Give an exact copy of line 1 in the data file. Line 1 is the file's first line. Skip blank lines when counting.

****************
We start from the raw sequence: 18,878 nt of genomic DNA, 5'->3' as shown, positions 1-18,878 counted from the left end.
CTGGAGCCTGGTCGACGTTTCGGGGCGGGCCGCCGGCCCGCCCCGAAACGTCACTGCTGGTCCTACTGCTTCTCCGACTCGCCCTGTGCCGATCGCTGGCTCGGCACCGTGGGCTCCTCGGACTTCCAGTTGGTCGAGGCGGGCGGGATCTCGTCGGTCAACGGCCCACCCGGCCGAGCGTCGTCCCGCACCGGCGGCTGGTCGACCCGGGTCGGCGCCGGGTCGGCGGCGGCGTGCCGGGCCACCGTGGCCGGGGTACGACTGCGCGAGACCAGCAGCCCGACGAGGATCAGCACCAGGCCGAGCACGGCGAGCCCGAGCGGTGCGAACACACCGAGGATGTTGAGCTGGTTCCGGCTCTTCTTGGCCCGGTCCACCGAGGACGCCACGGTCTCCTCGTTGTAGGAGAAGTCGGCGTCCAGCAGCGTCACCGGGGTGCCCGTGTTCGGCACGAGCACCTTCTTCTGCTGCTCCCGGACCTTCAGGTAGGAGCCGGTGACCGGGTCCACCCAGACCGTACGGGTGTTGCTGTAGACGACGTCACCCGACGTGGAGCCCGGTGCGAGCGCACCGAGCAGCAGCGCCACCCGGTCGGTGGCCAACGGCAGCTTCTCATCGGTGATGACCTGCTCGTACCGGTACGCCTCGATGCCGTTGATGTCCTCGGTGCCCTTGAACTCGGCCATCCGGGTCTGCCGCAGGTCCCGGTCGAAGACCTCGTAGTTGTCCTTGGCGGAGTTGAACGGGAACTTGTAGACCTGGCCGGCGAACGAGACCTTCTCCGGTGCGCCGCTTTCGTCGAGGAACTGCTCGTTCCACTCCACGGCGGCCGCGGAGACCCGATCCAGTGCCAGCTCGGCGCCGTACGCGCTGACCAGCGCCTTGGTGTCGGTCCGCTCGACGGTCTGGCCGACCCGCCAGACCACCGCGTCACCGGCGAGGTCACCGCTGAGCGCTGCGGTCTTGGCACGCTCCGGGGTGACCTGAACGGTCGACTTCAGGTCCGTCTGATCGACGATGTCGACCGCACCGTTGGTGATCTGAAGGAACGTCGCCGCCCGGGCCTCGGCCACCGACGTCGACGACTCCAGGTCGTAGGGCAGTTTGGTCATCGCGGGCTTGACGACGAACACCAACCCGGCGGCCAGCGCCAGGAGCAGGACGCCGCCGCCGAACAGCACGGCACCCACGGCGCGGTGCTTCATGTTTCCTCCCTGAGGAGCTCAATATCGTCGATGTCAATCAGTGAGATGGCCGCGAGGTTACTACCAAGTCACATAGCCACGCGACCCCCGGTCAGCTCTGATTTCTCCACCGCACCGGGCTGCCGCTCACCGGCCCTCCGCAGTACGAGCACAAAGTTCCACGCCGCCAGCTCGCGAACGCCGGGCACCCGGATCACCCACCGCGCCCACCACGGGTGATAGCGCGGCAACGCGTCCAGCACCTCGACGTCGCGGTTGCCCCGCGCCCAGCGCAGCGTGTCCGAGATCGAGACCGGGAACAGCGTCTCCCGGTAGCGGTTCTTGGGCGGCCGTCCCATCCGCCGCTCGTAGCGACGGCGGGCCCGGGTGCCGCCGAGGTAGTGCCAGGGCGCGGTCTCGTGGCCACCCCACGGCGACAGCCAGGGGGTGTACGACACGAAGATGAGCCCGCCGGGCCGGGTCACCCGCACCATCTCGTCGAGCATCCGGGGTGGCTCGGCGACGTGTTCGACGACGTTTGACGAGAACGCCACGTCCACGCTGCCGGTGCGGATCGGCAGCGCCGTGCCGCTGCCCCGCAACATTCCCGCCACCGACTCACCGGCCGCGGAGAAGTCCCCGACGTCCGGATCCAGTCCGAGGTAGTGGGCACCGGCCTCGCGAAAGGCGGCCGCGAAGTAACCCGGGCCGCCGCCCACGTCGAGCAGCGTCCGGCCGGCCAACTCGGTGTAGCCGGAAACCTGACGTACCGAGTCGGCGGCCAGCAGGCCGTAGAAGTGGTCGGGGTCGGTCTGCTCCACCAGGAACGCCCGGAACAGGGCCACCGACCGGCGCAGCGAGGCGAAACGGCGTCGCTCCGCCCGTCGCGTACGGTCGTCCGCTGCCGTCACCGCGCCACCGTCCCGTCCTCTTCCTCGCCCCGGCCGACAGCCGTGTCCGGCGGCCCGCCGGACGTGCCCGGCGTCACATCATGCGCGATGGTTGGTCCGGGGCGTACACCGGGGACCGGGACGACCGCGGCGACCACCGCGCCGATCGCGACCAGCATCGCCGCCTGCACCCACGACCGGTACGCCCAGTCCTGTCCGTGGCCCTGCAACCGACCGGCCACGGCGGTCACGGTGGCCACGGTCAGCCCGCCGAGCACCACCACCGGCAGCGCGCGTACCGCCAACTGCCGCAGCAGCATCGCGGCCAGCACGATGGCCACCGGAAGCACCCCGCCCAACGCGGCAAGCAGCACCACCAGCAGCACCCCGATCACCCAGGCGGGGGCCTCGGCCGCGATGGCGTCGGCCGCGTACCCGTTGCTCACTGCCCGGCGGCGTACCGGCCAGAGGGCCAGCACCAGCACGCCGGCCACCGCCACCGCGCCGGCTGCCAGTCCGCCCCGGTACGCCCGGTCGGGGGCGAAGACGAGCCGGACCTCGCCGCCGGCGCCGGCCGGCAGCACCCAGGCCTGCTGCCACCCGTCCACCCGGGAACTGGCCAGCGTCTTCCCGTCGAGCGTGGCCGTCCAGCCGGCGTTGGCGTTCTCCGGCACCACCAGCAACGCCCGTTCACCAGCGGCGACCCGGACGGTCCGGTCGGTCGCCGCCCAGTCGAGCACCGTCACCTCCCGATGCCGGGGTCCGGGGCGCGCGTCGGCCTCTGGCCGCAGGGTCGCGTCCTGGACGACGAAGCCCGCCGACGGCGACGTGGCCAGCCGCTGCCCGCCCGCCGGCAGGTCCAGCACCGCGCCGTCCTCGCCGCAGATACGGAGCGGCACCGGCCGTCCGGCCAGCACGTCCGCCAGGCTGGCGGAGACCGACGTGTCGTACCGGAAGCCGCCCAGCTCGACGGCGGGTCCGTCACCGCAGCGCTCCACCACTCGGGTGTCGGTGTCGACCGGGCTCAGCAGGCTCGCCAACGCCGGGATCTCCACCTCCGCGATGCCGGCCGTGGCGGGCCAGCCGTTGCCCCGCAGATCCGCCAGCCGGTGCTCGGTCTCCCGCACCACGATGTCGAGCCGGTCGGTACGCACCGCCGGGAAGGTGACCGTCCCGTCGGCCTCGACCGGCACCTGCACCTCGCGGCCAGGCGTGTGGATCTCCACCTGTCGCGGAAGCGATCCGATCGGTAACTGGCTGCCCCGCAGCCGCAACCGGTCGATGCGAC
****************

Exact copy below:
We start from the raw sequence: 18,878 nt of genomic DNA, 5'->3' as shown, positions 1-18,878 counted from the left end.